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Today on Boxes and Arrows, Chris Baum talks with Patrick Quattlebaum, Design Director at Adaptive Path. Patrick has some interesting insights and tools that designers can use to develop experiences across channels. Quattlebaum explores the difference between atomism and holism, and how designers often struggle with making parts of an experience that really needs to be thought of as a whole. He also discusses how he navigates relationships in large organizations across teams building different parts of the experience. Finally, he talks about how he brings those teams together using the “rough cut” from film to show the whole context of the experience and find “bridges” between channels that might be missed if the parts are developed separately.
“[As designers,] we did research and strategy, and draw great concept diagrams, and try to sell a vision. Many times it didn’t play out, or would play out, but was missing those crucial elements that really made it what it was. It’s never going to be the way you thought it would be on paper.
More lately, I’ve been thinking about atomism, about how companies break things down, and work separately and how that makes thing harder. It’s not something we need to say, ‘Well, that’s just how companies are,’ and just give up or do the best we can with what we can control with digital or the touchpoint that we own and not worry about the other things.”
“I personally can’t stop worrying about the other things and the big picture what i wanted to do is encourage people to communicate that with everybody that they work with. That’s what everyone is trying to do. It’s easy to get lost in your area of responsibility and what you can control, but that’s not going to get us where we know that customer experience and user experience needs to go.”
“What designers and IAs do is find those connections across the work stream that is going to be the experience in the design. They make sure there’s the right balance or consistency among all the diff’t touch points, without being a slave to total consistency.”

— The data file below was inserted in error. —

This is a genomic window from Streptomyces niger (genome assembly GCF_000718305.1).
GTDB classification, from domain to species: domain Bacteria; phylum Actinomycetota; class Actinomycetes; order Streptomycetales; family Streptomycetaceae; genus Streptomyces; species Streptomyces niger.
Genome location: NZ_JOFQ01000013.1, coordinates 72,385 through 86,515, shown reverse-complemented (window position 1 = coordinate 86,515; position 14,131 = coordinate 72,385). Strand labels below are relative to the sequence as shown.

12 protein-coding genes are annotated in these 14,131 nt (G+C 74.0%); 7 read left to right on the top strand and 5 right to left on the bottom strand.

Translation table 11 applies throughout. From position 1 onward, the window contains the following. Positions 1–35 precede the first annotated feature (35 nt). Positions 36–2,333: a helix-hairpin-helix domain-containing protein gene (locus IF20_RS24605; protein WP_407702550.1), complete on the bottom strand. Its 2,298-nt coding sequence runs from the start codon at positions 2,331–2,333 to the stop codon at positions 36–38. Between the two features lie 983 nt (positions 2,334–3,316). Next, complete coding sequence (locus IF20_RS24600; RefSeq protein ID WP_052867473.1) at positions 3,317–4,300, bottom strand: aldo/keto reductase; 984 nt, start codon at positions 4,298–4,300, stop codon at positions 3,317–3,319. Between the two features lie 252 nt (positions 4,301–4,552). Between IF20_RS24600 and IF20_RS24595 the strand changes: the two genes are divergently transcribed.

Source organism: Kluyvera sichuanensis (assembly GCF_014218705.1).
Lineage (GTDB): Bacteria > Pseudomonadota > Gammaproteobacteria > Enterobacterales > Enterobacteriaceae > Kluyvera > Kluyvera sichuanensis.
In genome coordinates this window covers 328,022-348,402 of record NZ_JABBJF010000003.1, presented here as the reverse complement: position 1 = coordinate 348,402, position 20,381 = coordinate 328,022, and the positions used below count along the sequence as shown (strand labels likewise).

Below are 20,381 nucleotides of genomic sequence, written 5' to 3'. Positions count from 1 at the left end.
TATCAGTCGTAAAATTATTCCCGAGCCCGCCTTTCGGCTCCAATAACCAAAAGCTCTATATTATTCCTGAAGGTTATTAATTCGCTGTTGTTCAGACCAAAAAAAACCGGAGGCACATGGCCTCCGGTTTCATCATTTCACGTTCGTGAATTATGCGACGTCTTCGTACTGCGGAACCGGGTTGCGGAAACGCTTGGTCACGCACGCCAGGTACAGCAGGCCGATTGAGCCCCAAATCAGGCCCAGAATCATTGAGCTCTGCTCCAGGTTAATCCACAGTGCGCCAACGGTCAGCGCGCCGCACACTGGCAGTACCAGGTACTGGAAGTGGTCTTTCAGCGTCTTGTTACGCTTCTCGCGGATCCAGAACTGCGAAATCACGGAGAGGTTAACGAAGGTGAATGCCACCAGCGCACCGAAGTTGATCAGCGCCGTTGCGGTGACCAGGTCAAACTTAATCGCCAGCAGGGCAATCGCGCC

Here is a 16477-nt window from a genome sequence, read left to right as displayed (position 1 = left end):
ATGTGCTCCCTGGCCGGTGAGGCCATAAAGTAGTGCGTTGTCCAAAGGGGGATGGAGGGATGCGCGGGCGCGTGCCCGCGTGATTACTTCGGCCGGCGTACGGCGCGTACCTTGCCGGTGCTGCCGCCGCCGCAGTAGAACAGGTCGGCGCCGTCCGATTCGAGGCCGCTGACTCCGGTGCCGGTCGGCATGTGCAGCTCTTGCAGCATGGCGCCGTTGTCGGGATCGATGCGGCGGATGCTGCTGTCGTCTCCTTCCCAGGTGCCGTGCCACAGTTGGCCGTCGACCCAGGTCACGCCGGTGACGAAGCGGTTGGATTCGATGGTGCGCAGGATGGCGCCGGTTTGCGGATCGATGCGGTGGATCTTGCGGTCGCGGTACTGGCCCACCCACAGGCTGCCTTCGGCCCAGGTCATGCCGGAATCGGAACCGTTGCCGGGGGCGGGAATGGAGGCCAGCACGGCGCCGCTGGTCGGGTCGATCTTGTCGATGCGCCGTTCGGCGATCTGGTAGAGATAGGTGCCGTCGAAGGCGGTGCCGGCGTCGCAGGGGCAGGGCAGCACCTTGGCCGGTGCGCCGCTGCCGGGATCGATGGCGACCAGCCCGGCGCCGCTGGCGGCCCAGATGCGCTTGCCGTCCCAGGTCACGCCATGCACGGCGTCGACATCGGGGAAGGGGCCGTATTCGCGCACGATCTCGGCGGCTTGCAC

- Follow Patrick on Twitter “@ptquattlebaum”:https://twitter.com/ptquattlebaum
- Find “his presentation”:http://t.co/gHFKTN8a from the IA Summit on Slideshare
Thanks Patrick, Chris and B&A, for making this interview. Patrick, I really like your thoughts and approach for a holistic, cross-channel information architecture and user experience design.
Just a few week ago ago I came across three interesting articles. In this context they are worth mentioning.
Cross Channel Design With Alignment Diagrams by James Kalbach:
Cross-Channel Blueprints – A tool for modern IA by Tyler Tate:
Swim-lane-diagram a great tool for alignment and process planning by Holger Maassen
Some very valid points on the changes in approach to UX design its processes and the surrounding real world business culture, many practitioners seem to yearn for, but few have the guts to express. I’m not sure if there is a need to adopt the new terminology Patrick uses in this discussion, but perhaps this language suits the denim crowd better than the original academic terms. All core aspects of this methodology were captured by Simon Bell in “Rapid Information Systems Development – Systems Analysis and Systems Design in an Imperfect World” (my fav title from the university days) back in 1992 and revised a few times since.
Atomism = reductionist approach, holism = systems thinking. Other significant constituents of this paradigm include; personal mastery – consciousness and reflecting on one’s role and influence on the design, mental models – mapping out the socio-technical plan, shared vision – facilitation of dialogue towards clarity and agreement on the desired transformation and the last and most important, the learning organisation – participatory team learning towards a consensus on the way forward. I’m sure you see the parallels between these principles and Patrick’s notion of UX reform expressed in plainer if somewhat wishy-washy lingo of the valley.
One serious objection I have to elicit is the interchangeable use of User Experience and Customer Experience. I’ve come across this before and feel strongly that a significant difference exists and it should be recognised. Customer Experience work certainly needs to be brought into the fold and the realistic way to do this is to acknowledge that the marketing departments “own” CX and practice it as a function quite apart from other activities of the organisation, a gloss of varnish over the imperfect products and services, if you like, which got us where we are stuck now. This is precisely the problem that needs to be addressed as we promote the change towards a true orientation on the User Centred Design.
This comment was cross-posted on a LinkedIn group forum Boxes and Arrows.
Thanks Chris & Patrick. I found this inspiring and am acting on it. And thanks to @SteveShepler for those related links.
Glad that this conversation was interesting and helpful.
I’d like to second the thanks to @Steve Shepler for the links.
Thanks also for your comments. I appreciate your passion around the distinction between UX and CX and would enjoy debating it with you. Or, if you prefer, write an article about it. Ping me at comments at boxes and arrows dot com, if you like. I’ll also check out the LinkedIn discussion you mention.
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